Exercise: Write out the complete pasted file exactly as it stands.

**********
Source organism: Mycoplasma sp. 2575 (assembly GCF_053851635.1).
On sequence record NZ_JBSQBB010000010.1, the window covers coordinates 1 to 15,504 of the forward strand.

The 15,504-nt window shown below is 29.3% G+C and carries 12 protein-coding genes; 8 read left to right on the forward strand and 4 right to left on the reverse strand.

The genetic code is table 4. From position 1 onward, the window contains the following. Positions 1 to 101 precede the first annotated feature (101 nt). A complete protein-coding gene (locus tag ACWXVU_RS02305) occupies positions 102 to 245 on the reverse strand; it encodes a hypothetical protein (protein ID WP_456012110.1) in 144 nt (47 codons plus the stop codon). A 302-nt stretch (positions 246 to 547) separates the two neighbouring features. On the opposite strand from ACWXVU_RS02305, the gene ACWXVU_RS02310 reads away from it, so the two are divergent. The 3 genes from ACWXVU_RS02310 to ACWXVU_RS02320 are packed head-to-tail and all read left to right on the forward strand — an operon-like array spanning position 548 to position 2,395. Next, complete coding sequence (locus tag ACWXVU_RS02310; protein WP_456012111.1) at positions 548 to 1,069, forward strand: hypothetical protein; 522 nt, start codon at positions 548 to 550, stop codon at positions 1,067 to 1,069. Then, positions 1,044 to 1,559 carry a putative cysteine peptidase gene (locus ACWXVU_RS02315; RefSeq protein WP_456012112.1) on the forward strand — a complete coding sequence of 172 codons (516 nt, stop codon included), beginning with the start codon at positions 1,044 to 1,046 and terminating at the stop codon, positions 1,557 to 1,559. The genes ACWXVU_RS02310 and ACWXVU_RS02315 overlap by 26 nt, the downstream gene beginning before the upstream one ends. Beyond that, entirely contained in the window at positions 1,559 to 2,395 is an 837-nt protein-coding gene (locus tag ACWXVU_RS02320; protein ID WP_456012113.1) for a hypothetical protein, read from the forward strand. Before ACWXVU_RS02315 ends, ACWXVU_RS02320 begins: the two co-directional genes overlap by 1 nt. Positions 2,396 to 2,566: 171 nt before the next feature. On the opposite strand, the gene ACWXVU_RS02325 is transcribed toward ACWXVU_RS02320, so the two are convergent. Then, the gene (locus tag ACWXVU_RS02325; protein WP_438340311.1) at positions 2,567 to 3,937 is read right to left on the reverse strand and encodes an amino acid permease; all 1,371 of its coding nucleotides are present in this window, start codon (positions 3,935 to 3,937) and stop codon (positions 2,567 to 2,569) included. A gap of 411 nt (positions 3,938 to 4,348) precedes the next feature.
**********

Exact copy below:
Source organism: Mycoplasma sp. 2575 (assembly GCF_053851635.1).
On sequence record NZ_JBSQBB010000010.1, the window covers coordinates 1 to 15,504 of the forward strand.

The 15,504-nt window shown below is 29.3% G+C and carries 12 protein-coding genes; 8 read left to right on the forward strand and 4 right to left on the reverse strand.

The genetic code is table 4. From position 1 onward, the window contains the following. Positions 1 to 101 precede the first annotated feature (101 nt). A complete protein-coding gene (locus tag ACWXVU_RS02305) occupies positions 102 to 245 on the reverse strand; it encodes a hypothetical protein (protein ID WP_456012110.1) in 144 nt (47 codons plus the stop codon). A 302-nt stretch (positions 246 to 547) separates the two neighbouring features. On the opposite strand from ACWXVU_RS02305, the gene ACWXVU_RS02310 reads away from it, so the two are divergent. The 3 genes from ACWXVU_RS02310 to ACWXVU_RS02320 are packed head-to-tail and all read left to right on the forward strand — an operon-like array spanning position 548 to position 2,395. Next, complete coding sequence (locus tag ACWXVU_RS02310; protein WP_456012111.1) at positions 548 to 1,069, forward strand: hypothetical protein; 522 nt, start codon at positions 548 to 550, stop codon at positions 1,067 to 1,069. Then, positions 1,044 to 1,559 carry a putative cysteine peptidase gene (locus ACWXVU_RS02315; RefSeq protein WP_456012112.1) on the forward strand — a complete coding sequence of 172 codons (516 nt, stop codon included), beginning with the start codon at positions 1,044 to 1,046 and terminating at the stop codon, positions 1,557 to 1,559. The genes ACWXVU_RS02310 and ACWXVU_RS02315 overlap by 26 nt, the downstream gene beginning before the upstream one ends. Beyond that, entirely contained in the window at positions 1,559 to 2,395 is an 837-nt protein-coding gene (locus tag ACWXVU_RS02320; protein ID WP_456012113.1) for a hypothetical protein, read from the forward strand. Before ACWXVU_RS02315 ends, ACWXVU_RS02320 begins: the two co-directional genes overlap by 1 nt. Positions 2,396 to 2,566: 171 nt before the next feature. On the opposite strand, the gene ACWXVU_RS02325 is transcribed toward ACWXVU_RS02320, so the two are convergent. Then, the gene (locus tag ACWXVU_RS02325; protein WP_438340311.1) at positions 2,567 to 3,937 is read right to left on the reverse strand and encodes an amino acid permease; all 1,371 of its coding nucleotides are present in this window, start codon (positions 3,935 to 3,937) and stop codon (positions 2,567 to 2,569) included. A gap of 411 nt (positions 3,938 to 4,348) precedes the next feature.